09 November 2021
In October, the Digital Radio and Audio Review published its report, which looked at future trends in listening and made recommendations to government on ways of strengthening UK radio and audio. The review projected a decline in analogue radio listening and called on the UK radio industry to begin preparing the ground for a possible switch-off of analogue services at some point after 2030.
There are a number of other key findings:
- Radio remains a strong, trusted medium in the UK delivering significant public value. It is vital source for news, vital information and company, especially the newly working from home. This was recently demonstrated during the Coronavirus pandemic.
- Over the past 10 years, listening choices have expanded greatly thanks to digital technology and in particular to the successful development of the DAB digital radio platform. The rapid growth of streaming and podcasts demonstrates the enduring appeal of audio.
- Traditional radio, including FM services, is valued by many listeners - particularly those who are older or vulnerable, drive older cars or live in areas with limited DAB or broadband coverage. However, AM now accounts for just 3% of all radio listening and it has reached the point where the BBC, commercial radio and Ofcom need to prepare for the retirement of national services.
- Future listening projections show that radio will retain a central role in UK media for at least the next 10-15 years. Live radio will still account for over 50% of UK audio listening in the mid-2030s. But just 12%-14% of all radio listening will be analogue by 2030.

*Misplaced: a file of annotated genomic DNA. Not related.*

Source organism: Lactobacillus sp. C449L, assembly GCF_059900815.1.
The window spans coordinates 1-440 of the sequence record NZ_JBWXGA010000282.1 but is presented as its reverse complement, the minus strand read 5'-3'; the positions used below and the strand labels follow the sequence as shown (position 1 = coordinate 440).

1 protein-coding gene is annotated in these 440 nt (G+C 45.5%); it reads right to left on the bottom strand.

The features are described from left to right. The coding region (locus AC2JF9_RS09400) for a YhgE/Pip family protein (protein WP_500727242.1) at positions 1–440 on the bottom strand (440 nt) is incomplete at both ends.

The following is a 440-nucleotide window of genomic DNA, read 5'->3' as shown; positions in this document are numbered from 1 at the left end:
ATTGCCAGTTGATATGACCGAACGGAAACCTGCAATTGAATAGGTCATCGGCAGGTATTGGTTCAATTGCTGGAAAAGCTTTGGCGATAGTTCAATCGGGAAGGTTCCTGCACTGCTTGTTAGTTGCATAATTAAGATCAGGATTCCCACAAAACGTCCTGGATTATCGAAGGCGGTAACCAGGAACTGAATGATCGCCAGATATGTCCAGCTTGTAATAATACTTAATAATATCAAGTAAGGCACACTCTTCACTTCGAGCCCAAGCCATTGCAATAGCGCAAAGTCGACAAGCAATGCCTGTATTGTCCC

- On current trends, FM will be needed until at least 2030. An eventual switch-off of AM and FM networks will help to reduce the long-term costs of dual networks but this transition needs to work for all listeners in all parts of the UK.
- A strengthening of industry collaboration on future distribution is crucial for responding to these challenges.
- New regulation will be needed, coupled with increased powers for Ofcom and possibly new competition powers will be needed.
Equity welcomes this report highlighting the importance of radio and audio. Not only is radio – from commercials, to presenting, to radio drama – important for listeners, but it is also a vital source of employment and income for Equity members. We will ensure this remains as technology develops and the sources of radio changes.
We are committed to working alongside key industry bodies within the audio and radio arena (including but not limited to, the BBC and commercial radio producers) to ensure that the development of new technology does not become detrimental to our members. A key priority will be to make sure that the talent and voice behind radio is fully considered and is not disadvantaged with any changes in how radio is transmitted. The findings also reflect the need for access to audio and radio for its broad listenership. Equity supports developments which maximise participation so that everybody in society can listen to and consume radio.